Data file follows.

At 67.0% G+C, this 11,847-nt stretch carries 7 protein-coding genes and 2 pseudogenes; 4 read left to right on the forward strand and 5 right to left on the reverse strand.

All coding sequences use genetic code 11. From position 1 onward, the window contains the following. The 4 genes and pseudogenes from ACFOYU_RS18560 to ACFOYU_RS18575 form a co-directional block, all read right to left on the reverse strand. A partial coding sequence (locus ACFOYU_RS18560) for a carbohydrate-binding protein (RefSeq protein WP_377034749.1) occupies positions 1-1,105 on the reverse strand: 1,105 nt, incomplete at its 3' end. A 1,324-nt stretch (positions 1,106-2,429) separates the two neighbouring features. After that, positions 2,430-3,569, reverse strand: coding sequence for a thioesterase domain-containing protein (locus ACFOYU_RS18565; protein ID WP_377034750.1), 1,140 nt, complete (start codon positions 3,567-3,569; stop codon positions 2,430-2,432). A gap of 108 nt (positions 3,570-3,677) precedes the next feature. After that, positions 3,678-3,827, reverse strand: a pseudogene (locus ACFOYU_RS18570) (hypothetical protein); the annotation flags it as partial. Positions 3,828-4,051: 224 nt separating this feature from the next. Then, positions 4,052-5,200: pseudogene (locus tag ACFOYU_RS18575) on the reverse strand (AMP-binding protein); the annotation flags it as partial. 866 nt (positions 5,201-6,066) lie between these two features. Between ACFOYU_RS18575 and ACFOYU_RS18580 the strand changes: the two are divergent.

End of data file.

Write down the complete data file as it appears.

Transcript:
At 67.0% G+C, this 11,847-nt stretch carries 7 protein-coding genes and 2 pseudogenes; 4 read left to right on the forward strand and 5 right to left on the reverse strand.

All coding sequences use genetic code 11. From position 1 onward, the window contains the following. The 4 genes and pseudogenes from ACFOYU_RS18560 to ACFOYU_RS18575 form a co-directional block, all read right to left on the reverse strand. A partial coding sequence (locus ACFOYU_RS18560) for a carbohydrate-binding protein (RefSeq protein WP_377034749.1) occupies positions 1-1,105 on the reverse strand: 1,105 nt, incomplete at its 3' end. A 1,324-nt stretch (positions 1,106-2,429) separates the two neighbouring features. After that, positions 2,430-3,569, reverse strand: coding sequence for a thioesterase domain-containing protein (locus ACFOYU_RS18565; protein ID WP_377034750.1), 1,140 nt, complete (start codon positions 3,567-3,569; stop codon positions 2,430-2,432). A gap of 108 nt (positions 3,570-3,677) precedes the next feature. After that, positions 3,678-3,827, reverse strand: a pseudogene (locus ACFOYU_RS18570) (hypothetical protein); the annotation flags it as partial. Positions 3,828-4,051: 224 nt separating this feature from the next. Then, positions 4,052-5,200: pseudogene (locus tag ACFOYU_RS18575) on the reverse strand (AMP-binding protein); the annotation flags it as partial. 866 nt (positions 5,201-6,066) lie between these two features. Between ACFOYU_RS18575 and ACFOYU_RS18580 the strand changes: the two are divergent.